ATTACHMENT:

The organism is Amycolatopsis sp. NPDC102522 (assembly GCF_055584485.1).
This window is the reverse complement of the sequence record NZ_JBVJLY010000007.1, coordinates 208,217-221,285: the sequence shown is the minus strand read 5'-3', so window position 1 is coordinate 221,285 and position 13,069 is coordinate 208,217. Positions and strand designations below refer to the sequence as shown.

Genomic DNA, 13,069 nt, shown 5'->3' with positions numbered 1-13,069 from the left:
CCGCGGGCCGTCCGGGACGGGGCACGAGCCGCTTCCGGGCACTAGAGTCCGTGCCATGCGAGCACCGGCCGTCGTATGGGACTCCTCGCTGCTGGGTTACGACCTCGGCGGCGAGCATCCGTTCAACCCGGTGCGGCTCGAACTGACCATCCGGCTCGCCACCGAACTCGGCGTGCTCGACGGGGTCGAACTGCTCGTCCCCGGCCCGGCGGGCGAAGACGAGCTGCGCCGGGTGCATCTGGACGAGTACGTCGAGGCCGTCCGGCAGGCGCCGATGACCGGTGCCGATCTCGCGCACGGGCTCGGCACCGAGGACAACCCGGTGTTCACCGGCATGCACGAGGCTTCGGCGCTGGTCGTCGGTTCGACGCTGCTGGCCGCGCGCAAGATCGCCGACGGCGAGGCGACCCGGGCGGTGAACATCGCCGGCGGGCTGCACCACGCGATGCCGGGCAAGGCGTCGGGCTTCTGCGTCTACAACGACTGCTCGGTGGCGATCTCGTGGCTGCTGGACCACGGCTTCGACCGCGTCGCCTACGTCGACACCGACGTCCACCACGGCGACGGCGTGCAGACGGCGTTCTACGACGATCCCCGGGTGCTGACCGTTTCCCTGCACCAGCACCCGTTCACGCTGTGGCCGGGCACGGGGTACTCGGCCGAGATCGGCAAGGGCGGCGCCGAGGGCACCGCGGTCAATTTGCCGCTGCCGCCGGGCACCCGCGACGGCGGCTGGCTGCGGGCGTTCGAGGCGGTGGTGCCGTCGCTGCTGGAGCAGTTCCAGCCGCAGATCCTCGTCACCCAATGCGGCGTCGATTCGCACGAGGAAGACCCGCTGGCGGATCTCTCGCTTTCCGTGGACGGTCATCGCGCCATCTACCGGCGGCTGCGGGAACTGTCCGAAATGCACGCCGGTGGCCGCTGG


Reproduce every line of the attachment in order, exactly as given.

The organism is Amycolatopsis sp. NPDC102522 (assembly GCF_055584485.1).
This window is the reverse complement of the sequence record NZ_JBVJLY010000007.1, coordinates 208,217-221,285: the sequence shown is the minus strand read 5'-3', so window position 1 is coordinate 221,285 and position 13,069 is coordinate 208,217. Positions and strand designations below refer to the sequence as shown.

Genomic DNA, 13,069 nt, shown 5'->3' with positions numbered 1-13,069 from the left:
CCGCGGGCCGTCCGGGACGGGGCACGAGCCGCTTCCGGGCACTAGAGTCCGTGCCATGCGAGCACCGGCCGTCGTATGGGACTCCTCGCTGCTGGGTTACGACCTCGGCGGCGAGCATCCGTTCAACCCGGTGCGGCTCGAACTGACCATCCGGCTCGCCACCGAACTCGGCGTGCTCGACGGGGTCGAACTGCTCGTCCCCGGCCCGGCGGGCGAAGACGAGCTGCGCCGGGTGCATCTGGACGAGTACGTCGAGGCCGTCCGGCAGGCGCCGATGACCGGTGCCGATCTCGCGCACGGGCTCGGCACCGAGGACAACCCGGTGTTCACCGGCATGCACGAGGCTTCGGCGCTGGTCGTCGGTTCGACGCTGCTGGCCGCGCGCAAGATCGCCGACGGCGAGGCGACCCGGGCGGTGAACATCGCCGGCGGGCTGCACCACGCGATGCCGGGCAAGGCGTCGGGCTTCTGCGTCTACAACGACTGCTCGGTGGCGATCTCGTGGCTGCTGGACCACGGCTTCGACCGCGTCGCCTACGTCGACACCGACGTCCACCACGGCGACGGCGTGCAGACGGCGTTCTACGACGATCCCCGGGTGCTGACCGTTTCCCTGCACCAGCACCCGTTCACGCTGTGGCCGGGCACGGGGTACTCGGCCGAGATCGGCAAGGGCGGCGCCGAGGGCACCGCGGTCAATTTGCCGCTGCCGCCGGGCACCCGCGACGGCGGCTGGCTGCGGGCGTTCGAGGCGGTGGTGCCGTCGCTGCTGGAGCAGTTCCAGCCGCAGATCCTCGTCACCCAATGCGGCGTCGATTCGCACGAGGAAGACCCGCTGGCGGATCTCTCGCTTTCCGTGGACGGTCATCGCGCCATCTACCGGCGGCTGCGGGAACTGTCCGAAATGCACGCCGGTGGCCGCTGG